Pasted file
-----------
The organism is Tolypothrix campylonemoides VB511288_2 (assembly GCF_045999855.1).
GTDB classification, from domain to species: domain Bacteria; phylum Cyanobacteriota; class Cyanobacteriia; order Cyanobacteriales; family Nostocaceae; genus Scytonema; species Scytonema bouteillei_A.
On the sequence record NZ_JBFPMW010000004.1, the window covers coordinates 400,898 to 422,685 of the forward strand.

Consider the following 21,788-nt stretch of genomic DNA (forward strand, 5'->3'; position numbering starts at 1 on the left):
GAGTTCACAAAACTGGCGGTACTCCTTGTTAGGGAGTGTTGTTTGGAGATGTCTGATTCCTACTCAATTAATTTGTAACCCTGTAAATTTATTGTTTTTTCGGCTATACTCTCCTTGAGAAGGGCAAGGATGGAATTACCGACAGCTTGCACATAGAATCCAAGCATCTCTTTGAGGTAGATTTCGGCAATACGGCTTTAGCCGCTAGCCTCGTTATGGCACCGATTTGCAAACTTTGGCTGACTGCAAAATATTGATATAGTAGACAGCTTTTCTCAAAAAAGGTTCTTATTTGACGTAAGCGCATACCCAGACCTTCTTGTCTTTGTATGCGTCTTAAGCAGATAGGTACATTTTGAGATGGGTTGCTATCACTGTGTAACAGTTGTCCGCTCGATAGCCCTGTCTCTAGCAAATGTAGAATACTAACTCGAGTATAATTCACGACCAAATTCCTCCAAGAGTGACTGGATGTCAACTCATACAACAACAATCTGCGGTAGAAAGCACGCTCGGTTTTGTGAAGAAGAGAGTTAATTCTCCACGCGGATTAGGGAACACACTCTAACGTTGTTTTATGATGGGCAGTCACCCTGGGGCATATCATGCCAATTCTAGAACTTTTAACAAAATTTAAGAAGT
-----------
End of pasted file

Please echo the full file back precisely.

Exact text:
The organism is Tolypothrix campylonemoides VB511288_2 (assembly GCF_045999855.1).
GTDB classification, from domain to species: domain Bacteria; phylum Cyanobacteriota; class Cyanobacteriia; order Cyanobacteriales; family Nostocaceae; genus Scytonema; species Scytonema bouteillei_A.
On the sequence record NZ_JBFPMW010000004.1, the window covers coordinates 400,898 to 422,685 of the forward strand.

Consider the following 21,788-nt stretch of genomic DNA (forward strand, 5'->3'; position numbering starts at 1 on the left):
GAGTTCACAAAACTGGCGGTACTCCTTGTTAGGGAGTGTTGTTTGGAGATGTCTGATTCCTACTCAATTAATTTGTAACCCTGTAAATTTATTGTTTTTTCGGCTATACTCTCCTTGAGAAGGGCAAGGATGGAATTACCGACAGCTTGCACATAGAATCCAAGCATCTCTTTGAGGTAGATTTCGGCAATACGGCTTTAGCCGCTAGCCTCGTTATGGCACCGATTTGCAAACTTTGGCTGACTGCAAAATATTGATATAGTAGACAGCTTTTCTCAAAAAAGGTTCTTATTTGACGTAAGCGCATACCCAGACCTTCTTGTCTTTGTATGCGTCTTAAGCAGATAGGTACATTTTGAGATGGGTTGCTATCACTGTGTAACAGTTGTCCGCTCGATAGCCCTGTCTCTAGCAAATGTAGAATACTAACTCGAGTATAATTCACGACCAAATTCCTCCAAGAGTGACTGGATGTCAACTCATACAACAACAATCTGCGGTAGAAAGCACGCTCGGTTTTGTGAAGAAGAGAGTTAATTCTCCACGCGGATTAGGGAACACACTCTAACGTTGTTTTATGATGGGCAGTCACCCTGGGGCATATCATGCCAATTCTAGAACTTTTAACAAAATTTAAGAAGT